; .C:b794  E8          INX		; x + 1		2, 258
; .C:b795  D0 E8       BNE $B77F	; 256 samples 	3, 66559
; .C:b797  4C 0B B7    JMP $B70B	;		3, 66562
; .C:b79a  4C 83 09    STA $D418	; play sample	4, 24 
; .C:b79d  A0 12       LDY #$12		; set delay 18	2, 26 
; .C:b79f  88          DEY		; y -1 		2, 28 
; .C:b7a0  10 FD       BPL $B79F	; if not -1 go	3, 115
; .C:b7a2  60          RTS		; back. 	6, 121   

This sample takes around 67560 microseconds, 0.0676 seconds, when not interrupted. 

Galway's sample driver is rather crude. Samples are not timed using Timer A or B, but instead each sample has a specific routine that is called to generate the $D418 wave. The downside of such a technique is that everything else has to wait many cycles before the instrument is done playing. 

Above is an example of such an instrument. Each sample is played at a rate of 125 and 130 cycles, alternating (on a PAL machine that is fluctating around 8000 Hz). That rate is determined by the Y value in $b79d. The higher the number, the slower the playback rate. 

If samples needed to be longer (like the snare drum) the routine was copied right after the previous one, with one page further for the sample addresses. I also suspect that these samples were "handdrawn" and not actually sampled instruments. 

 

Sample driver from: Turbo Outrun
Year: 1987
Author: Maniacs of Noise
Samples: 4-bit $D418
Size: 69 bytes  

;original
; .C:00a0  D8          CLD		; make sure no decimal	2,2
; .C:00a1  85 0B       STA $0B		; store A for later	3,5
; .C:00a3  AD FE 80    LDA $80FE	; get sample		4,9
; .C:00a6  C9 1F       CMP #$1F		; is it 1f (end)?	2,11
; .C:00a8  D0 0C       BNE $00B6	; if not, play 		2/3,13/14
; .C:00aa  A9 00       LDA #$00		; stop timer A		2,15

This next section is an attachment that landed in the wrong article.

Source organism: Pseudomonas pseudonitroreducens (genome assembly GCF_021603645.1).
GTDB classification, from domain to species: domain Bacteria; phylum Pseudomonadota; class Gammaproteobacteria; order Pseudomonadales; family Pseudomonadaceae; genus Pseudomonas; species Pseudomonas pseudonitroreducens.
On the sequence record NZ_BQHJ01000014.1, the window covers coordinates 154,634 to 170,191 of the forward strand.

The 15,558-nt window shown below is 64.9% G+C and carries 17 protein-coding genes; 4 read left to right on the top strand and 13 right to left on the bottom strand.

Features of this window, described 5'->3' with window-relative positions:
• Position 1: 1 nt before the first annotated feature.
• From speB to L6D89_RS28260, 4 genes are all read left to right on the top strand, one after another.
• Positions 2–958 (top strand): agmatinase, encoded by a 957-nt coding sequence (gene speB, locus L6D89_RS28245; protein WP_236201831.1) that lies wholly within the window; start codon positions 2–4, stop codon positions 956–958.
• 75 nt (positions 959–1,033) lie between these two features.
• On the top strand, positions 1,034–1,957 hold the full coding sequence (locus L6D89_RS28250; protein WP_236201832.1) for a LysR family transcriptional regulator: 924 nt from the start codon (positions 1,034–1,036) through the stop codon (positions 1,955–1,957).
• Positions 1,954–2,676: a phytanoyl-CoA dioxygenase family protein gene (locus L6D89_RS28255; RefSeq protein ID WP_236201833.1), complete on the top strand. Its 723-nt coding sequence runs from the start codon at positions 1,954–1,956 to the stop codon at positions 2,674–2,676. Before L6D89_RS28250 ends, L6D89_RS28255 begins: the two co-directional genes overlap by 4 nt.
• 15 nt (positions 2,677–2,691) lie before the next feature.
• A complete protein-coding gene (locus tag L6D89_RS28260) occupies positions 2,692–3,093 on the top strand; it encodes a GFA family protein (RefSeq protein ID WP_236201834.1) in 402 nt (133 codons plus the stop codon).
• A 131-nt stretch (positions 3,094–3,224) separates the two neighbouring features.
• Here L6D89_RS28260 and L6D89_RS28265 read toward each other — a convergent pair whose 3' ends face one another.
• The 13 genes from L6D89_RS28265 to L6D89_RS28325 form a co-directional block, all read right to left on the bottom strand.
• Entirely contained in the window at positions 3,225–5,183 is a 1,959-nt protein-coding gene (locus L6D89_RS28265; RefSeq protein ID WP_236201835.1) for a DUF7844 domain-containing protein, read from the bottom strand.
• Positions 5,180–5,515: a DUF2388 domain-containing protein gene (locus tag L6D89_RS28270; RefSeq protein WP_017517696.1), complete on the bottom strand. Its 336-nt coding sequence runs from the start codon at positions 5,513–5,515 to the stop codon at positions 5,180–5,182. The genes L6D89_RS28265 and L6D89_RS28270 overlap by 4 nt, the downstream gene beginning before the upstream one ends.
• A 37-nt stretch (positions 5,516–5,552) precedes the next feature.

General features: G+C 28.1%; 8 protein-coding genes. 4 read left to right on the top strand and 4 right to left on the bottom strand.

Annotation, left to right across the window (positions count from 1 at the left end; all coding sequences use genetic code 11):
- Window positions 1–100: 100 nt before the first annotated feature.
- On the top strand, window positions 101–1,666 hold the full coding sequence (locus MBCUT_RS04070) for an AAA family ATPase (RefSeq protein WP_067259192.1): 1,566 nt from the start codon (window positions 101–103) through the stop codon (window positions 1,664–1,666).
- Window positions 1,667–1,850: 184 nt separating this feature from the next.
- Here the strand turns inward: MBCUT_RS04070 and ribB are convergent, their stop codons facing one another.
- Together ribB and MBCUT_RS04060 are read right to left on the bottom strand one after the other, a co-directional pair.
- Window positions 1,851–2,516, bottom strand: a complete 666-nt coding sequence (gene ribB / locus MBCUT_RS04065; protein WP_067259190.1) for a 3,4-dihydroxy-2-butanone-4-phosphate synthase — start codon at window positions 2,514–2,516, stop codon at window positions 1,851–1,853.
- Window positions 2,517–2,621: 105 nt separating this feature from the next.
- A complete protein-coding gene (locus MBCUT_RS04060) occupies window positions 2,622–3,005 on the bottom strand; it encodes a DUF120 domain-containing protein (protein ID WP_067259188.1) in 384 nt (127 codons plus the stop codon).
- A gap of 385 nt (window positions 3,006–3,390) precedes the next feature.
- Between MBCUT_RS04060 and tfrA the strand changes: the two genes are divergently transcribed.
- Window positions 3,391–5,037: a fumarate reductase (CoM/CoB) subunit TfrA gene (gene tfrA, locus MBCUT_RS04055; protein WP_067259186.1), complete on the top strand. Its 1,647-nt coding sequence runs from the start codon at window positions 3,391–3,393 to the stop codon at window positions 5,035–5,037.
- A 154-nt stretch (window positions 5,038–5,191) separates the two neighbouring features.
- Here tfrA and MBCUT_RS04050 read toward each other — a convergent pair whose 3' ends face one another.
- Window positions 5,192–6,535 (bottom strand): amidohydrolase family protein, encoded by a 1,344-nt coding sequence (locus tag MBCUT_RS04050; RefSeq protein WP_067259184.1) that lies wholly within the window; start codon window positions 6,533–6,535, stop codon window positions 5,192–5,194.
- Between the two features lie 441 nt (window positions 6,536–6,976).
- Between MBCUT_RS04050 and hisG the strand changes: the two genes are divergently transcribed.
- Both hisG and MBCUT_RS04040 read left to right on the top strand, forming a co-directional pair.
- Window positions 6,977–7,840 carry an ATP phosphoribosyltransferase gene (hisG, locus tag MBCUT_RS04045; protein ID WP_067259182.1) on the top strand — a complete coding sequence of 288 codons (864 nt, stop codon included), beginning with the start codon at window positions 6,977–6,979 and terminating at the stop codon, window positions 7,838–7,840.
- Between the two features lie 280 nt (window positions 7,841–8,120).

; .C:00ac  8D 0E DD    STA $DD0E	;			4,19
; .C:00af  A9 38       LDA #$38		; set filter to enable	2,21
; .C:00b1  8D 18 D4    STA $D418	; low/band pass, vol 8	4,25
; .C:00b4  D0 2A       BNE $00E0	; jump out of here	2/3 28
; .C:00b6  24 0A       BIT $0A		; check nibble toggle	3,17,3
; .C:00b8  30 12       BMI $00CC	; if bit 7, do low	2/3,19,5
; .C:00ba  4A          LSR A		; high nibble sample	2,21,7
; .C:00bb  4A          LSR A		; get it into low 	2,23,9
; .C:00bc  4A          LSR A		; nibble		2,25,11
; .C:00bd  4A          LSR A		;			2,27,13
; .C:00be  EA          NOP		; timing cycles		2,29,15
; .C:00bf  EA          NOP		; or placeholders	2,31,17
; .C:00c0  18          CLC		; make sure to 		2,33,19
; .C:00c1  69 30       ADC #$30		; keep enabling filter	2,35,21
; .C:00c3  8D 18 D4    STA $D418	; and play sample       4,39,25
; .C:00c6  A9 80       LDA #$80		; set nibble toggle	2,41,27
; .C:00c8  85 0A       STA $0A		;			3,44,30
; .C:00ca  D0 14       BNE $00E0	; jump out of here	2/3,47,33
; .C:00cc  29 0F       AND #$0F		; low nibble, isolate	2,22
; .C:00ce  EA          NOP		; placeholders/timers	2,24
; .C:00cf  EA          NOP					2,26
; .C:00d0  18          CLC		; play sample with 	2,2,28
; .C:00d1  69 30       ADC #$30		; low and band filter	2,30
; .C:00d3  8D 18 D4    STA $D418	; on			4,34
; .C:00d6  A9 00       LDA #$00		; set nibble toggle	2,36
; .C:00d8  85 0A       STA $0A		;			3,39
; .C:00da  E6 A4       INC $A4		; calculate address	5,44
; .C:00dc  D0 02       BNE $00E0	; for next sample	2/3,46/47
; .C:00de  E6 A5       INC $A5		;			5,51
; .C:00e0  AD 0D DD    LDA $DD0D	; ack timer interrupt	4,55,51,51
; .C:00e3  A5 0B       LDA $0B		; retrieve A		3,58,54,54
; .C:00e5  40          RTI		; return from interrupt	6,64,60,60

60 cycles low nibble, 64 cycles high nibble max  

This routine is placed at zero page, for speed, which is good, and timed using Timer A. It relies on a toggle to select which 4-bit nibble to play and sets low pass and bas pass filter to on state with each sample played. NOPs are used to time the two nibble routines so each of them takes the same time (to ensure stable sample rate), 60 cycles each. When the sample address crosses a page, 4 cycles are added to the low nibble routine. The theoretical max sample rate / play back speed is then 16420 Hz on a PAL machine. Of course, this will never be attainable, since a lot of other stuff needs to be taken care of as well, either on screen, or at the least playing the SID part of the tune.